Close Showreel

Putting All Your Eggs In One Channel


Over the last decade there’s been a drive towards specialism fueled by the rise of new marketing channels and from what we’ve seen it’s driving clients mad.  I’ve had several conversations with clients over the last couple of years, all bemoaning the fact that they’ve had to work with several different companies to get the campaign they wanted.

And who can blame them? Running the average campaign can take 1 Creative Agency for the concept and strategy, 1 Digital Agency to create the website and online assets, 1 Production Company to create the moving media, 1 Print Company for direct mail and 1 Social Media company to run the twitter feed and write the blogs.  That’s not to say these individual specialists don’t play nicely together but without one company acting as project lead, that job falls to the client who’s busy enough as it is…

That’s one of the reasons why we set up Workspace 1.

For several years I’ve seen (and preached to those who know me) that specialism is not the all singing and dancing advantage it once was. Every new innovation or marketing development has seen the creation of another breed of specialist agency, which increases the risk of siloed marketing as a specialist looks to move the focus of the project into their own area of expertise.

Clients want (correct me if I’m wrong) effective, clear and comprehensive solutions.  I’ve got absolutely nothing against specialist organisations in fact, we work alongside an awful lot of them to offer the full range of services we do, and will continue to do so. We merely believe that offering a comprehensive solution to our clients creates more effective communication than putting all our eggs into one channel.

Traditionally we’ve gravitated towards projects where film becomes the central pillar of the creative, as they’re a very effective communication tool, and they’re also fun to make.  We recognise, however, that it’s important to create a well-rounded eco-system around whatever the core platform is (whether this is film, web an event etc) which is controlled by one creative point of contact.  This approach ensures a creative continuity and means that no matter how the customer engages with a campaign, the level of quality and messaging is the same throughout.

There are plenty of people out there who only make films. We make dreams come true. Your dreams. Come run free in the fields with us.


Dying Channels Evolve

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When the “social media revolution” began, we were told that the old channels were dying. Print, TV, Events were all being rendered redundant, we were told, by this new kid on the block. We were told precisely the same thing* when TV was invented, that it would kill radio.

We’ve been waiting for over 50 years now for Radio to die and it doesn’t show any sign of dying. In fact it’s evolving.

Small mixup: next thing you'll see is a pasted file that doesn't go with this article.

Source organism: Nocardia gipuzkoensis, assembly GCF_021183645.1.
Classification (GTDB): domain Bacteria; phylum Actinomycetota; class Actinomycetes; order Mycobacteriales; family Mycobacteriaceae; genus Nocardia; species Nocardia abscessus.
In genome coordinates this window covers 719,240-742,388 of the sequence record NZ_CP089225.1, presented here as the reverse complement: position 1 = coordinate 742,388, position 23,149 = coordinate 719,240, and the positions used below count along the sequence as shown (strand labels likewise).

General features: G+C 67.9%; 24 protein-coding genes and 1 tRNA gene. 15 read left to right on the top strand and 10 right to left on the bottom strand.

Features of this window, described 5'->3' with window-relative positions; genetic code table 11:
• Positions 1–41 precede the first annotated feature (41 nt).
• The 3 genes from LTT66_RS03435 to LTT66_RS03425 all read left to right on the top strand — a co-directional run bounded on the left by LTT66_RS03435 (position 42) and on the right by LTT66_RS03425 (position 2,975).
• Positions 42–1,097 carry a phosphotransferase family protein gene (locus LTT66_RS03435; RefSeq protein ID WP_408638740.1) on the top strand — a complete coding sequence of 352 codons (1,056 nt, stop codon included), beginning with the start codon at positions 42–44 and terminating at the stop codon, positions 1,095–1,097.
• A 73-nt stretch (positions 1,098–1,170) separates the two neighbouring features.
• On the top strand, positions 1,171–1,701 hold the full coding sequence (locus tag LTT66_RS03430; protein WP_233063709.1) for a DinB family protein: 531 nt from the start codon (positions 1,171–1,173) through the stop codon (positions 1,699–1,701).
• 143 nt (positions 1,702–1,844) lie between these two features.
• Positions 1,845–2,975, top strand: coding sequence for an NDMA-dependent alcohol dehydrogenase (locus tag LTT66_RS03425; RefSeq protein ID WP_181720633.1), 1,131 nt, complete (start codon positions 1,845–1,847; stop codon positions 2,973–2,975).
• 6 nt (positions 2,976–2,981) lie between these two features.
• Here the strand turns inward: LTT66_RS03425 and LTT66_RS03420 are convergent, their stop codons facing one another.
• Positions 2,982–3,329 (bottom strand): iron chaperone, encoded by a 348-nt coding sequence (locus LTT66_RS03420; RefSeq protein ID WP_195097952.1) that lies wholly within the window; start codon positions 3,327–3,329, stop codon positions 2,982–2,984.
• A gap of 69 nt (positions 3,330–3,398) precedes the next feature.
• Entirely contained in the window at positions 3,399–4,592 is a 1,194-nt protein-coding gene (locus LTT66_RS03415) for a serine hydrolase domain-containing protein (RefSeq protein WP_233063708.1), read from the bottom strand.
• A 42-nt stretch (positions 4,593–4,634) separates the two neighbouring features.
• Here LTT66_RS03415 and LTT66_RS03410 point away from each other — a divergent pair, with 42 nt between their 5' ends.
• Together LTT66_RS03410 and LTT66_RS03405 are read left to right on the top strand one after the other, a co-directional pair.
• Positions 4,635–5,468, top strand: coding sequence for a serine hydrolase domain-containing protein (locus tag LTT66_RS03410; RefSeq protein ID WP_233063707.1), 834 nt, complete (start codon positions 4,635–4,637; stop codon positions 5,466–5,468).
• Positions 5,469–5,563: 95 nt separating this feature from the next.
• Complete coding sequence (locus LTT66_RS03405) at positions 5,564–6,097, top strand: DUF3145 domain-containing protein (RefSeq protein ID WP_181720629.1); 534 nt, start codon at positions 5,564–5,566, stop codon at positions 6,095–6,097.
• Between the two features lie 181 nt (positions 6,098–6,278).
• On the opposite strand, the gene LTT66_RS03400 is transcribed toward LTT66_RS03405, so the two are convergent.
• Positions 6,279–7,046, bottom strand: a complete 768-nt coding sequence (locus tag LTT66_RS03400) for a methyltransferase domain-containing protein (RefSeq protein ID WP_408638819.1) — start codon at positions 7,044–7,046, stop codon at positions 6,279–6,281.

Utilising social media as an enabler, podcasts are essentially an easily distributed form of radio. You can stream thousands of stations from all around the world. If I want to listen to a Venezulian Talk Show, I can probably find a service to do just that.

Social Media has allowed us to interact with these old forms of media more than ever before. Reviews, discussion forums, twitter conversations, if anything Social Media has created a strong interactive glue between old channels.

It allows us to join media up where before they were siloed.

A recent study by We Are Social, compared Facebook with TV to show TV attention is dying. Well, fair enough. With more channels vying for our attention, we’re going to redistribute the way we consume media. The thing is, an awful lot of people view TV with Facebook open on a laptop or mobile device. I know I consume an awful lot of TV with Twitter open on my iPhone, merrily tweeting away a compelling cultural commentary as some idiot bounces off a big ball on Total Wipeout. Second screen interaction is enhancing, not removing the TV experience.

We’re attracted to this glue as it responds to what we say and do, but a lot of what we talk about and refer to (albeit in a non-professional capacity) is still Offline media.

Yes, nothing works the way it did before social media came along, but it’s evolving to work in harmony with it. Integrated campaigns are becoming the norm whereas before it was either offline or online.

A lot is said about the death of Print or TV especially, but this constant speculation about their health is driving innovation in both channels. We’re unlikely to ever see a full demise of either. The effectiveness of both as standalone channels will probably continue to tail off a little, but at the same time history has taught us there’s room out there for more than one way of consuming media, and there’s plenty of us out there to consume it.

*Well I wasn’t, but I wasn’t around then to be told really.


Yesterday Russell Buckley declared QR Codes are dead so we expect to see a lot of innovation in the QR code sector now.

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